Each election cycle has its own unique landscape. Muhlenberg's Department of Political Science seeks to shine a nonpartisan light on these critical issues ahead of Election Day with a regular series that brings influential speakers and thinkers to campus and invites our own community scholars a platform to discuss and dissect.
Every year, the college also holds an event to mark Constitution Day by inviting guest speakers to campus. Often those invited to speak are selected based on the themes of an ongoing Election Series or the College’s Center for Ethics series.
The 2022 Midterms and the Future of U.S. Democracy
The 2022 midterm elections will feature the elections of all 435 members of the U.S. House of Representatives, 34 U.S. Senators, 36 governors, and thousands of statewide and local offices. More broadly, the results of 2022 midterms promise to offer valuable insights into the current state of American politics and culture and the future of U.S. democracy.
For example, what do the midterms tell us about contemporary developments in election law and voting rights at the local, state and national levels? What are the main issues and events that are influencing voters in the midterms? What do the midterms mean for the 2024 presidential election? How should we interpret the results of the midterms regarding the overall health of U.S democracy? The 2022 midterm elections series thus promises to foster lively public discourse and civic engagement on some of the most important contemporary political issues in the United States.
The 2022 Midterms and the Future of U.S. Democracy” is a nonpartisan lecture and event series coordinated by the Muhlenberg College department of political science. Co-sponsorship and support for the program has been provided by the College’s Lectures and Forums Committee, the Office of the Provost, the Endowment for Political Discourse and Dialogue, the Department of Media & Communication, Pi Sigma Alpha (the political science honor society), the College Republicans, the College Democrats, the Center for Ethics and ‘BergVotes.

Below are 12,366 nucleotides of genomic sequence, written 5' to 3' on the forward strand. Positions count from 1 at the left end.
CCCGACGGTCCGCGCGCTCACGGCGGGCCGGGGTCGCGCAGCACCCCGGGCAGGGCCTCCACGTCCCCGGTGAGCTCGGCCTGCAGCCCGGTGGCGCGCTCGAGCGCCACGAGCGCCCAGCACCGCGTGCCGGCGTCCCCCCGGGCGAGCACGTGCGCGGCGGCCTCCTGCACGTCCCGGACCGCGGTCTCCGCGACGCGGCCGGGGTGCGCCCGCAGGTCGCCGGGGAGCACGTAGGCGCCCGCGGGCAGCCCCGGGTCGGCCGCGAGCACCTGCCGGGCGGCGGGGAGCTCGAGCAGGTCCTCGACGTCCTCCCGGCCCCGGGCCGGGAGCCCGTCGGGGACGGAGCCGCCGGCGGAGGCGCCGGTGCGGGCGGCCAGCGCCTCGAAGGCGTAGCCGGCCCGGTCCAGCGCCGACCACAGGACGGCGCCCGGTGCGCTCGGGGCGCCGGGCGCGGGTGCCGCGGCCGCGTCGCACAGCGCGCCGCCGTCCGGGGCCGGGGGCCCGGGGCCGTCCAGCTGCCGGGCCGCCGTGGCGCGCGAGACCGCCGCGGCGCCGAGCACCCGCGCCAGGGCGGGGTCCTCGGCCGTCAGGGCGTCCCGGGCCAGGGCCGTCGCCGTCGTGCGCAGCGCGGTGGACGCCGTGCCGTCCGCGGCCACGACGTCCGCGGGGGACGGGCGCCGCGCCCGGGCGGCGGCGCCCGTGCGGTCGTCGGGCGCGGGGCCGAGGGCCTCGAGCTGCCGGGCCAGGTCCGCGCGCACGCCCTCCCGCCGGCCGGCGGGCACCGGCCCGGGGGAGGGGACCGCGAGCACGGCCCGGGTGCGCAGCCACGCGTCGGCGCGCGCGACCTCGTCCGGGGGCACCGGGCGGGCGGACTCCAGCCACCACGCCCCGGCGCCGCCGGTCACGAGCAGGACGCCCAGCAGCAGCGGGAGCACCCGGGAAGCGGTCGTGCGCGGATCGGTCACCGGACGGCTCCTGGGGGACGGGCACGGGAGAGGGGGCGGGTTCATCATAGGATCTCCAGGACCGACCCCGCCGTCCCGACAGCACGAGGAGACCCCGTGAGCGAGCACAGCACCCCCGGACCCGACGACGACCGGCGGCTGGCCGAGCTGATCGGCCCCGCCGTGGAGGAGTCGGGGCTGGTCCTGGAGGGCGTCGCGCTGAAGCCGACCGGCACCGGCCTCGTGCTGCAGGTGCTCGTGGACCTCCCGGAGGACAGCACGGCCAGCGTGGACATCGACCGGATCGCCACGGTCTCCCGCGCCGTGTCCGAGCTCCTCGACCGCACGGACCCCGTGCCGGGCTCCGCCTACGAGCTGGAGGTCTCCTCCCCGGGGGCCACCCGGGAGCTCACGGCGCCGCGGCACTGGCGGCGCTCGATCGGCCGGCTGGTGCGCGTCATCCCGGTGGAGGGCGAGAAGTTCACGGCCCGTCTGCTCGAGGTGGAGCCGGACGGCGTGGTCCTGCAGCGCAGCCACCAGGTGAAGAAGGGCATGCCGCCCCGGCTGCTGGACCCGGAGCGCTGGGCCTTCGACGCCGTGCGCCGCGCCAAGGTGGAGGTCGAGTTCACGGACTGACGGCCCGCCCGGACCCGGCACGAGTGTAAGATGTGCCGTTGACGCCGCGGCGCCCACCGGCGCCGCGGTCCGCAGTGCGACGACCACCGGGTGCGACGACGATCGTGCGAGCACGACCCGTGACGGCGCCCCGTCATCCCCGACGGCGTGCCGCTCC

2022-2023 Event Schedule
Women, Representation & the 2022 Elections
Tuesday, February 21, at 7 p.m. via Zoom Webinar
Nadia E. Brown, professor of government and director of women’s and gender studies at Georgetown University
Laurel Elder, professor of political science and chair of the political science department at Hartwick College
Electoral Reform in the Commonwealth
Tuesday, Sept. 6 at 7 p.m. at Miller Forum in Moyer Hall
David Thornburgh, senior advisor for the Committee of Seventy & Chair of Ballot PA
David Thornburgh is a nationally recognized “civic entrepreneur” who has launched a series of innovative initiatives to tackle tough community problems. He was named President and CEO of the Committee of Seventy, the Philadelphia-based good government group, in November 2014. The Committee of Seventy has been a champion for a better political process, better government, and engaged and informed citizens since its founding in 1904.
Constitution Day Event
Thursday, Sept. 22 at 7 p.m. via Zoom Webinar
Franita Tolson, George T. and Harriet E. Pfleger professor of law at the University of Southern California Gould School of Law
Tolson's scholarship and teaching focus on the areas of election law, constitutional law, legal history, and employment discrimination. She has written on a wide range of topics including partisan gerrymandering, political parties, the Elections Clause, the Voting Rights Act of 1965, and the Fourteenth and Fifteenth Amendments.
The Biden Doctrine, the Midterms and the Future of American Foreign Policy
Wednesday, Oct. 26 at 7 p.m. in the Great Room at Seegers Union
Dominic Tierney, professor of political science at Swarthmore, senior fellow at the Foreign Policy Research Institute and former contributing editor at The Atlantic
Friday, Nov. 11 at 2 p.m in Rooms 108-110 in Seegers Union
Discussions with Muhlenberg faculty on the outcome of the midterm elections
Elisabeth Anker Lecture, Co-Sponsored Event with the Center for Ethics
Thursday, Nov. 17 at 7 p.m. at Miller Forum in Moyer Hall
Elisabeth Anker, associate professor of American studies and political science and the director of the film studies program at George Washington University
Freedom is the highest ideal in American politics, but its legacy is complex. Throughout American history, freedom has supported emancipation, personal rights, and individual liberty, but has also supported white supremacy, economic exploitation, and misogyny. These “ugly freedoms” legitimate the right to harm and subjugate others. This talk will examine the ugliness of freedom, from the history of slavery to the January 6 insurrection. But it will also highlight visions of freedom that emphasize the flourishing of all people, not just a privileged few.